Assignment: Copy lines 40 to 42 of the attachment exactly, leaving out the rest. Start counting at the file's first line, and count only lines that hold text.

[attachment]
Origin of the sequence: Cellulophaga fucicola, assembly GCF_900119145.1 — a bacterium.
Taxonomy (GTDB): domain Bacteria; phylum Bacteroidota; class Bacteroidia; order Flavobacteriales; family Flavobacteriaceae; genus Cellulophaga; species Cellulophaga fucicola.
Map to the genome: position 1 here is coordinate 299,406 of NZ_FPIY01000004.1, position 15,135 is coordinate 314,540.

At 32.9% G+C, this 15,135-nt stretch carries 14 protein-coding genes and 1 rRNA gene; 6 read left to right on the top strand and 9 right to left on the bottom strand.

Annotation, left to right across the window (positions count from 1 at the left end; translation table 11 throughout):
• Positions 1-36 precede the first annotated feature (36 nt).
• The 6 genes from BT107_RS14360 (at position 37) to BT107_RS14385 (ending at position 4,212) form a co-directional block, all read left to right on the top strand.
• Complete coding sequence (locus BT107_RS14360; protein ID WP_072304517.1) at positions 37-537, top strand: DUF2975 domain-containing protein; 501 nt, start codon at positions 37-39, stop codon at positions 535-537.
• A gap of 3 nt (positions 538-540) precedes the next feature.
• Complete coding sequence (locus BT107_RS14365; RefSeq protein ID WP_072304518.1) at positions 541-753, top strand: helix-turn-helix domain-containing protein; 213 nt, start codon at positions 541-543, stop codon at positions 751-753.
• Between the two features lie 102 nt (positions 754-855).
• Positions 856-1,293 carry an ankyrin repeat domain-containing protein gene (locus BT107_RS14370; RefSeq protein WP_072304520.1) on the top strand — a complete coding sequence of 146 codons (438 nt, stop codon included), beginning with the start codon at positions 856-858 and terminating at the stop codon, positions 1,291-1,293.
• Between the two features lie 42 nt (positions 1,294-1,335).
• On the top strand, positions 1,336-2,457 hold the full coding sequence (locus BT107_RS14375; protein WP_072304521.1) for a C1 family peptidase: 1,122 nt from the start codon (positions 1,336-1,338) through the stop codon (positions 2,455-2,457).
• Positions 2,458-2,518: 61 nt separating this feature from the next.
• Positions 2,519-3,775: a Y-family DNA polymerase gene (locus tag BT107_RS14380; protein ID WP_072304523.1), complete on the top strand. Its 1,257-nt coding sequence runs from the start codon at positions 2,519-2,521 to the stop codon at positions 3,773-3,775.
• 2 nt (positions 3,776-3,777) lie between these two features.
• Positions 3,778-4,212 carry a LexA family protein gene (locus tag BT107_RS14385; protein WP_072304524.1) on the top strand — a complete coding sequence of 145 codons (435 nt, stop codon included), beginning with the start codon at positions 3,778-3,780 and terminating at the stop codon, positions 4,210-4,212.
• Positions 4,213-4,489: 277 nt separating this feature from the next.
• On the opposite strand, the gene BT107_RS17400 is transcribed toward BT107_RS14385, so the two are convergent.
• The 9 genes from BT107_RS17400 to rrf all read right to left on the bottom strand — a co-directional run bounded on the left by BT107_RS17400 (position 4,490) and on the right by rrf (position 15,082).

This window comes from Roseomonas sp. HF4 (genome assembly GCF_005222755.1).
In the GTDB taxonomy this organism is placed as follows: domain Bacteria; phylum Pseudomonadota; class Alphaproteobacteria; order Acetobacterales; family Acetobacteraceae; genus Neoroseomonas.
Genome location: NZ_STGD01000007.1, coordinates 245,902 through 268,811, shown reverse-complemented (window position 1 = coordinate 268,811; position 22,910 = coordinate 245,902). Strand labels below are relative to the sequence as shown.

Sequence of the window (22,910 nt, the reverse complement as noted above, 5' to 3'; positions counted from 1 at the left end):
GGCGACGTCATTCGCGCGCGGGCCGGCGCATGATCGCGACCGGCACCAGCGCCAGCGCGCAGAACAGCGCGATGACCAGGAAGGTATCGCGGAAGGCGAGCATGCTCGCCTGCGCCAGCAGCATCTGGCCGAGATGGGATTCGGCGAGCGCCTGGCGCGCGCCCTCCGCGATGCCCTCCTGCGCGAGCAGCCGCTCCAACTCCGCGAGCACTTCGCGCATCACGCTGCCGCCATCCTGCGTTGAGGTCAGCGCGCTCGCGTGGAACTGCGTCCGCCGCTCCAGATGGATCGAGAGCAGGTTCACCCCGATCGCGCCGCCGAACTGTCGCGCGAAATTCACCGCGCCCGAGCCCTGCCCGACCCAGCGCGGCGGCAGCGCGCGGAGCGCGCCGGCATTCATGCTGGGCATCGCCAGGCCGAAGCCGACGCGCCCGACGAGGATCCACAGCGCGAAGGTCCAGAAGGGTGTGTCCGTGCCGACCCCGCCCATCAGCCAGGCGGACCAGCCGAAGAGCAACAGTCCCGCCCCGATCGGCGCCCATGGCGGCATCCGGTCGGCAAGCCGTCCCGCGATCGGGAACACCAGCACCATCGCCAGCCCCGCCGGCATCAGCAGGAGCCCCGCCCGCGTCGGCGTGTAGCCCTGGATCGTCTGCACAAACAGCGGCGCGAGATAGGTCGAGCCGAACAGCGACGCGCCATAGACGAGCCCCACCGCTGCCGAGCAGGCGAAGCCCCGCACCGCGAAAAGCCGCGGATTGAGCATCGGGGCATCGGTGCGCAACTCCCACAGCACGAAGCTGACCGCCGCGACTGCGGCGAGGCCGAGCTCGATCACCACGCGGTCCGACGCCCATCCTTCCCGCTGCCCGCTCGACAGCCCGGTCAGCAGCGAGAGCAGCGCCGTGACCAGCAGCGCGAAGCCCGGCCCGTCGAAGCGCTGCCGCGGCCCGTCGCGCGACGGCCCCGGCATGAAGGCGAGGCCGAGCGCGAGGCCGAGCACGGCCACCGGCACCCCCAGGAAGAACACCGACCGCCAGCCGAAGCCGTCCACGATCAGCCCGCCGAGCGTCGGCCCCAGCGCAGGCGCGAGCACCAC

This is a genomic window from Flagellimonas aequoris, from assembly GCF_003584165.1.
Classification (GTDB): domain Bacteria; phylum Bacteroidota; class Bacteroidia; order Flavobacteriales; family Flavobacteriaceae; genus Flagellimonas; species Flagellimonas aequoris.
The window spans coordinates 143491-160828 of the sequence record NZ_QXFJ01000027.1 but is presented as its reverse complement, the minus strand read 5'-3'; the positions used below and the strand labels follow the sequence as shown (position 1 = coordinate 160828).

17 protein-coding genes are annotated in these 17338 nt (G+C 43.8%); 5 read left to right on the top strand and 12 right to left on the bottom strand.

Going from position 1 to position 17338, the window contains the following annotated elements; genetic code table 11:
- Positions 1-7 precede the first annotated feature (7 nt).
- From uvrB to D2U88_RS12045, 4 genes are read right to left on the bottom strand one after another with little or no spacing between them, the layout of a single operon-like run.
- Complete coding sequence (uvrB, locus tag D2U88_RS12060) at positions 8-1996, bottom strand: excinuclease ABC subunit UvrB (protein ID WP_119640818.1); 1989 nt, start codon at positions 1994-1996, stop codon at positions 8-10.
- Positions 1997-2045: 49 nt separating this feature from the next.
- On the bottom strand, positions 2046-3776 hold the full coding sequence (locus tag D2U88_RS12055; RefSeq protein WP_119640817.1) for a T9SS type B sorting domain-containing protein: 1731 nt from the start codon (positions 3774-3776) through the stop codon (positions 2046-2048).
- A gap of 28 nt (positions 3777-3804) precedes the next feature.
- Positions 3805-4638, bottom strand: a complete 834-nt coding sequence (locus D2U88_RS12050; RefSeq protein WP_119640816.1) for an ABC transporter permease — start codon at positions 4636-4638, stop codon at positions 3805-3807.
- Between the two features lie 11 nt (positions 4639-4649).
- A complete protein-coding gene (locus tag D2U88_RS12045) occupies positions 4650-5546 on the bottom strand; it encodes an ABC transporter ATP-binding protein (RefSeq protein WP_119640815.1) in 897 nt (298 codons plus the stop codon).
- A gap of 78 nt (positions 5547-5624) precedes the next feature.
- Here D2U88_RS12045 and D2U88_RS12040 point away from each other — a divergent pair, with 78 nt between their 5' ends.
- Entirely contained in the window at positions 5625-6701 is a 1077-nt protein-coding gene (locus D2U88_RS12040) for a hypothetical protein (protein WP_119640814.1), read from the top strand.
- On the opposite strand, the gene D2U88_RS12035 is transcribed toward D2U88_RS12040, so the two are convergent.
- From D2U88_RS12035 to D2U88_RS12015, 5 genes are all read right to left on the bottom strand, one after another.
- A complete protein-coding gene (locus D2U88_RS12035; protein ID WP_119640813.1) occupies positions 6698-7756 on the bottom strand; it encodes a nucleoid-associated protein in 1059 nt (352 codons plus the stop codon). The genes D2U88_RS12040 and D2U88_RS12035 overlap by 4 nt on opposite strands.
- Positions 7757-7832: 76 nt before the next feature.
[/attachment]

- A complete protein-coding gene (locus tag D2U88_RS12045) occupies positions 4650-5546 on the bottom strand; it encodes an ABC transporter ATP-binding protein (RefSeq protein WP_119640815.1) in 897 nt (298 codons plus the stop codon).
- A gap of 78 nt (positions 5547-5624) precedes the next feature.
- Here D2U88_RS12045 and D2U88_RS12040 point away from each other — a divergent pair, with 78 nt between their 5' ends.